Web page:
Welcome back for the second in our ongoing tech series.
Last week we discussed the new Organic LED TVs demonstrated at the Consumer Electronics Show in Vegas. These TVs will debut soon, offering deeper blacks and sharper colors, with LG likely leading the pack. If you caught the online content, you saw some video and got some additional techie details. This week we’re going to look at some of the other TV technology developments that are expected to debut this year.
Smart TVs, also known as Internet-enabled TVs, allow online services such as YouTube, NetFlix and Hulu to be viewed without the need for an add-on box like Apple TV, Roku or an Internet-enabled BluRay player. Simply plug in an Ethernet cable or connect to a Wi-Fi network, and online video pops right up. Several TVs are already on the market, but the newer units will feature more content partners, easier configuration, and better pictures. Samsung even demonstrated a TV that takes a low-quality video image and gives it a digital makeover, smoothing the blotchiness that usually happens as a byproduct of compression. Until now, this processing has mainly been the purview of high-end computers with dedicated video cards.
Ever since 2008’s Avatar made 3D relevant again, Hollywood has been pumping 3D content like mad. I haven’t been a big fan because of the glasses – try putting those things on over a pair of regular glasses and “enjoy” a movie. Nice try. Some people even get headaches or feel nauseous. To address these concerns, companies parade their latest version of glasses-free 3D. Last year’s demonstrations were interesting, but nothing to rave about. This year we saw incremental improvements from major vendors like Sony as well as numerous small shops trying to break into the market.
Sony’s glasses-free TV looks OK, but I was really impressed by their all-in-one computer that uses the built-in webcam to track a user’s head movement. It adjusts the 3D effect depending on where your head went to create a much-improved experience without glasses.
Toshiba is launching a glasses-free 3D TV that uses a similar head tracking technology, while also displaying four times the resolution of other HDTVs on the market. The version that debuted overseas sold for $10,000. This is a top-tier technology that we’ll continue to hear a lot about over the next few months.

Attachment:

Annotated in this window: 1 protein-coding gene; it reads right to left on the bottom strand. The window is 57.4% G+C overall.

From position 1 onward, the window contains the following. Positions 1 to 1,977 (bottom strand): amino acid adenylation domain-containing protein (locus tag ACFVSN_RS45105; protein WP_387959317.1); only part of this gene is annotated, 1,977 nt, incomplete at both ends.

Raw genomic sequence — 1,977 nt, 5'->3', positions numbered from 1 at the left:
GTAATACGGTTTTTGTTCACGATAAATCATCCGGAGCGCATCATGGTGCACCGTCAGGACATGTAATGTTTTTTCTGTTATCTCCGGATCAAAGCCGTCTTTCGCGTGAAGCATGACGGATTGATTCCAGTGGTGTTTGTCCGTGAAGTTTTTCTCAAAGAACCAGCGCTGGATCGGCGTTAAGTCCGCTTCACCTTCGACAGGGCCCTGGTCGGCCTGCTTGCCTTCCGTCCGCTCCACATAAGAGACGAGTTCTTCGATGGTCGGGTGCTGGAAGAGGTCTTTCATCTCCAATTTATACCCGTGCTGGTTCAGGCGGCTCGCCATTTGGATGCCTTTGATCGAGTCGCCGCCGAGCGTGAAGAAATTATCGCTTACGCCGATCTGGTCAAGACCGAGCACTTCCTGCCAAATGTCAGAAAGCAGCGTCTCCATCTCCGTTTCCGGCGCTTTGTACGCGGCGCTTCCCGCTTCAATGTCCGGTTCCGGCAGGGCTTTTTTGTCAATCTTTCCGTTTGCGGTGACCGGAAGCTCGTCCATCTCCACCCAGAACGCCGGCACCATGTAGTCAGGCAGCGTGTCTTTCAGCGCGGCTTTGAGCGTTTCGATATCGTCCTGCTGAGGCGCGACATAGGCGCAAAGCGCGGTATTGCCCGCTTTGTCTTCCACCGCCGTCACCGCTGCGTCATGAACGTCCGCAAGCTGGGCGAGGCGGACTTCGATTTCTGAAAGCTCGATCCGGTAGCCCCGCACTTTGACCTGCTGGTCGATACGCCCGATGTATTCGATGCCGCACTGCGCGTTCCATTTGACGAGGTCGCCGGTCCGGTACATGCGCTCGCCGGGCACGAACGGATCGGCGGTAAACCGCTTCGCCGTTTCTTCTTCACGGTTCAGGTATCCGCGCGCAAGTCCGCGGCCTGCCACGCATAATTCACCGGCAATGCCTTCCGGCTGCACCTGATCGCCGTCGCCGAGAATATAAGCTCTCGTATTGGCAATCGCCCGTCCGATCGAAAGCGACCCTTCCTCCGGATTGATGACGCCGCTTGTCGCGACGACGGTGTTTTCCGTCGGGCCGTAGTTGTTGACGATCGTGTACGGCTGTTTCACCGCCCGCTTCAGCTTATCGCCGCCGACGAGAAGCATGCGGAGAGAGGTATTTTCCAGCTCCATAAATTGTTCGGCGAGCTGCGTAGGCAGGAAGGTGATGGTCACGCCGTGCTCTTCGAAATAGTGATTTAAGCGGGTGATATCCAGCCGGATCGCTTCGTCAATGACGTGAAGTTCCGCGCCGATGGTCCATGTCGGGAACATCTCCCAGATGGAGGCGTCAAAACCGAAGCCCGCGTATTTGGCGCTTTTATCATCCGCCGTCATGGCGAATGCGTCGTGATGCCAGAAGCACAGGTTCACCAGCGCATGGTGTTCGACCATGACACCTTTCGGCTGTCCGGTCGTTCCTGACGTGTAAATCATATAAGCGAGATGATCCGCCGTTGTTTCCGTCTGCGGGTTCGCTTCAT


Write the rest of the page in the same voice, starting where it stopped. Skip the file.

On the less-than $10,000 scale, more 3D-enabled tablets will be hitting the shelves throughout 2012 as well. The big question in my mind is whether any of it works well enough to care about.
Additional online content:
Sony has new television technology coming to market soon with their CLED, or Crystal LED TVs. Similar to OLEDs, these TVs also forego the LCD layer and backlight to display the picture directly, using solid state diode LEDs rather than organic compounds to create the image. The CLEDs achieve similar thin screens, brighter pictures, and deeper blacks to theirOLED cousins. There is no word as to when Sony will be selling these units, though.
Get ready for a TV upgrade! Just as you got your home theater dialed in just how you like it with your 3D set and your high end BluRay player, along comes the next new thing. Movies that are shot digitally these days typically use a 4K camera to capture higher resolution than we get to see at home. The 4K refers to horizontal resolution, rather than vertical, like 1080p. A 1080p picture is 1920 pixels across, by 1080 down. 4K and its neighbor QFHD come in at 4 times that resolution by doubling the number of pixels both horizontally and vertically. Movie theaters use 4K projectors when they show digital movies.
While 2011 saw a few very pricey models debut, Sony has now released a 4K projector called the VPL-VW1000ES, which is priced for the high-end home theater. I got to see it in use, and it is very impressive. Toshiba also has a QFHD monitor in the Regza 55X3 that just came out in Japan. The catch – there isn’t anything to show at the new, higher resolution, although 4K BluRays are in talks.
Next week this series continues with more new tech for2012. Be sure to check the website at smmirror.com for more about upcoming TV tech and join the conversation.
Scott Bly is the President of IT Freeway, a Santa Monica-based, small business computer consultancy. He teaches seminars at MacMall in Santa Monica and is the co-chair of the Santa Monica Chamber of Commerce Technology Committee. His debut young adult novel, SMASHER, is being published by Scholastic/Blue Sky Press in Spring 2013. You can reach him via email at firstname.lastname@example.org.